That said, this element of the Applecarter mentality can be a double-edged sword. The best example of this is the Writer’s Strike of 2007-2008. As an Applecarter, I was really hoping for the strike, which had been bubbling for some time, to come to fruition. I have to admit, I was only vaguely aware of the substance of the dispute between the WGA and heads of movie and television studio, but I wanted to see how the networks would react. I wanted to see the fallout, and I just generally wanted to see the effect that this dramatic event would have on the “business as usual” that is television. But when it actually happened, there were both positive and negative consequences.
On the one hand, I got to see entertainers like Conan O’brien, Stephen Colbert, and Jon Stewart working without a net. Seeing the type of shows they put on in the midst of this bind gave us some of the most creative and unique work of their careers. It also allowed us to see them a little more clearly and a little more realistically, without the protective sheen of a well-prepared script. On the other hand, it also severely hampered some of my favorite scripted shows. It was fairly clear that shows like “House” and “The Office” had slow burning storylines and character arcs which had to be significantly shortened and felt rushed. These seasons suffered from pacing problems and I cannot help but wonder how much more impactful certain storylines might have been if they’d had those extra couple of months to flesh things out. The upshot of all of this is that sometimes the outcomes that arise from the tipping of the apple cart are good, and sometimes they’re bad.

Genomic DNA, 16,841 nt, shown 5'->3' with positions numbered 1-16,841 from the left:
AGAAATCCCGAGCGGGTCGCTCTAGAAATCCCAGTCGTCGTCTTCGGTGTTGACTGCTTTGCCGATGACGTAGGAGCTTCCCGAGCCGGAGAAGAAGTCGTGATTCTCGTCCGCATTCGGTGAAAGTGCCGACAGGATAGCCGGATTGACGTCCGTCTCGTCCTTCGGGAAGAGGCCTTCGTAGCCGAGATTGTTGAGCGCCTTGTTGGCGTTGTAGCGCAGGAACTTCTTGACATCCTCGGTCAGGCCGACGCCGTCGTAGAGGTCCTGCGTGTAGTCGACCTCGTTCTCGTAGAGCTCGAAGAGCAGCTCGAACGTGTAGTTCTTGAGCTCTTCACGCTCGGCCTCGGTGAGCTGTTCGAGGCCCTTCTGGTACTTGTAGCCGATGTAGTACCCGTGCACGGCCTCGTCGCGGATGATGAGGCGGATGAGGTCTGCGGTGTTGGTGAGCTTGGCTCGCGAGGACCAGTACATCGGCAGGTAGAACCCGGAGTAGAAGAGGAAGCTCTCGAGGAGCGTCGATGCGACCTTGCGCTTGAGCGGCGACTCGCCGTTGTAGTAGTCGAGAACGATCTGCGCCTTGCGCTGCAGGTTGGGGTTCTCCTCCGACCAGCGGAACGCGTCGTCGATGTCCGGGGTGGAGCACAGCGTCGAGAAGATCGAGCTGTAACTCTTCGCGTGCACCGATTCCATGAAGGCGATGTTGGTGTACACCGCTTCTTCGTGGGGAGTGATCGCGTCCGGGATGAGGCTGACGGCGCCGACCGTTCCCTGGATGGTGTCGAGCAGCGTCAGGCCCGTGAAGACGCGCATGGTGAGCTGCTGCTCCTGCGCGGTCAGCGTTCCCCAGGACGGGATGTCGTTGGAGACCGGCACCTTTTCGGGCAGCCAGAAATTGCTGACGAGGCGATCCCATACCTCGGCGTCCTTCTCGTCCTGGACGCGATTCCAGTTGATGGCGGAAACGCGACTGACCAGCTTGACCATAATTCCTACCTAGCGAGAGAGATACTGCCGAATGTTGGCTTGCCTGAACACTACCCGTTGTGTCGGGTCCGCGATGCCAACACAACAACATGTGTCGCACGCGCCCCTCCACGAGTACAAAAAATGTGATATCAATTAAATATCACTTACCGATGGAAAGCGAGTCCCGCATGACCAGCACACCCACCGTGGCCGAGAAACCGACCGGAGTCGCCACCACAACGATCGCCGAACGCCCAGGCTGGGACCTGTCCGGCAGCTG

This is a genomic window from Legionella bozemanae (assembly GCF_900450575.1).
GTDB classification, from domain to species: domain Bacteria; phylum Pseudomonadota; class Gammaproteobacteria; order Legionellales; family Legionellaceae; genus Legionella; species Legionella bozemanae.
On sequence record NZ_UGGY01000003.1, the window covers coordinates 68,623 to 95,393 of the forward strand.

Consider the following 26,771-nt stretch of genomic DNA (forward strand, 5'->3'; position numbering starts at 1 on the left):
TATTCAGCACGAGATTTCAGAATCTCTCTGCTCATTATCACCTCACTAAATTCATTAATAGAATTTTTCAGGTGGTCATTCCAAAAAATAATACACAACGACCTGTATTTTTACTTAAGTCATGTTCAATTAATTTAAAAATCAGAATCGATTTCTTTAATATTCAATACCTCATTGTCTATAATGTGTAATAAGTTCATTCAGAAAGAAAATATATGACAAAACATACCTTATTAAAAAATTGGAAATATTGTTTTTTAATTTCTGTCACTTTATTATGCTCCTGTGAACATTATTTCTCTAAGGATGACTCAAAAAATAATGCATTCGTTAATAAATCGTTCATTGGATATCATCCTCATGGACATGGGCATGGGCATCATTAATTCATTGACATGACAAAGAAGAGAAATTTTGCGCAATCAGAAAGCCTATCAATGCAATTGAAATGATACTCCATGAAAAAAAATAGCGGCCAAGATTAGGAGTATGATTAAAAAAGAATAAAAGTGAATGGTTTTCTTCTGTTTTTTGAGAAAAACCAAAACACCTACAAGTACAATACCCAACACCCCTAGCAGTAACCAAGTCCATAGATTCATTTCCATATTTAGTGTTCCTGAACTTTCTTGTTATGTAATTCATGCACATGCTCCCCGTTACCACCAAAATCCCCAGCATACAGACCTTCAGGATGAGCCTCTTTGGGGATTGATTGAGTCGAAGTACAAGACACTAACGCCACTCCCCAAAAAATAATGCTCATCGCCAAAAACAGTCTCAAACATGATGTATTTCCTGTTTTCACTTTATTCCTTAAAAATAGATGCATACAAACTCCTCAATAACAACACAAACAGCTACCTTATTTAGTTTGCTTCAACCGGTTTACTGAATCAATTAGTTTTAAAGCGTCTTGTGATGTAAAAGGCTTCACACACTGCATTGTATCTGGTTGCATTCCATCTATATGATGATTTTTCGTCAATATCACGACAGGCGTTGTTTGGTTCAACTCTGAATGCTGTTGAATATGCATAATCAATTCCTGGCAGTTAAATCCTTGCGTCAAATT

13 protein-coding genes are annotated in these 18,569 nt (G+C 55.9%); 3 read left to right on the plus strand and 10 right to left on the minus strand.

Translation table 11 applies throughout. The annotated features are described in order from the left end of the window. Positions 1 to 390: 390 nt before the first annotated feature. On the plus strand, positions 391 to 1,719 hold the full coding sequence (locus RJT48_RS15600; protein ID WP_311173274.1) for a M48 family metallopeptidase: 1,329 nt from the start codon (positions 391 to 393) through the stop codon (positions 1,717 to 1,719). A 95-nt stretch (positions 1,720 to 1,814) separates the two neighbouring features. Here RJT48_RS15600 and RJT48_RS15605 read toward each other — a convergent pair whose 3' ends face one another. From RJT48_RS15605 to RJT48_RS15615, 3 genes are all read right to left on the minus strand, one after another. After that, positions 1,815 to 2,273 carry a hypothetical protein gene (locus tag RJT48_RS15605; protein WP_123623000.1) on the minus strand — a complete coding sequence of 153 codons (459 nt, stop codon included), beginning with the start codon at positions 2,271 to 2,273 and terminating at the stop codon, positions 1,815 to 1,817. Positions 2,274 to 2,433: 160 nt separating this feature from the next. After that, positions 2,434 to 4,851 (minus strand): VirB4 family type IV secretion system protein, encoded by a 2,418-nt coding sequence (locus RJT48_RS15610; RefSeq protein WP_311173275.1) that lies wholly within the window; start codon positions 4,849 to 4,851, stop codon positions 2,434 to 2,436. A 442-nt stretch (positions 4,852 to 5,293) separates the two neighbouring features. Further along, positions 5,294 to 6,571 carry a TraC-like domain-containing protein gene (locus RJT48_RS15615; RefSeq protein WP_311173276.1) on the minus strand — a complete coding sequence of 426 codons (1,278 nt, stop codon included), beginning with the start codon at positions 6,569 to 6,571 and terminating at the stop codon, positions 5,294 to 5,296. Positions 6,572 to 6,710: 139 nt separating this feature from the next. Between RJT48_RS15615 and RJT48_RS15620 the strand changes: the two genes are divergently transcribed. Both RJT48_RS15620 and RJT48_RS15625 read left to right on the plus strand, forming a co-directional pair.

I have given a great deal of thought as to what makes someone into an Applecarter, and the conclusion I have reached is the following. So much of our modern world is so sanitized, choreographed, and intricately and exhaustively prepared before it reaches us. In advertising, politics, entertainment, sports, and just about any field you can think of, everything has been carefully calibrated to be as perfect as possible, with nary a flaw or the slightest hint of anything short of the ideal to be found.
Everything about a politician, every move they make, down to each word they speak, is carefully plotted in advance based on polls, plans, and other prognostications. Television shows and movies are cast and shot and edited to make a presentation that’s as slick as possible. Pictures in magazines and on billboards are airbrushed and photoshopped until the end results are literally unreal, and present an image of something that could not exist in the real world. The ultimate product is a world and a culture where it has become increasingly rare to see something elegantly, and I would say, beautifully, flawed and human.
Applecarters want to see something real. We want to see a situation where all those people who were paid all that money to plan out every last little detail, didn’t quite plan for something. We want to see when that massive coordinated effort to account for every last contingency fails. We want the unexpected. We want see what happens when, for once, everyone has to face something new and different. We want to see them have to react and come up with response that isn’t canned or pre-prepared, but simply pure, unadulterated, and true. In a world that strives for perfection, we just want to see what happens when things turn out a little less than perfect. Here’s hoping we see a few more apple carts tipped over.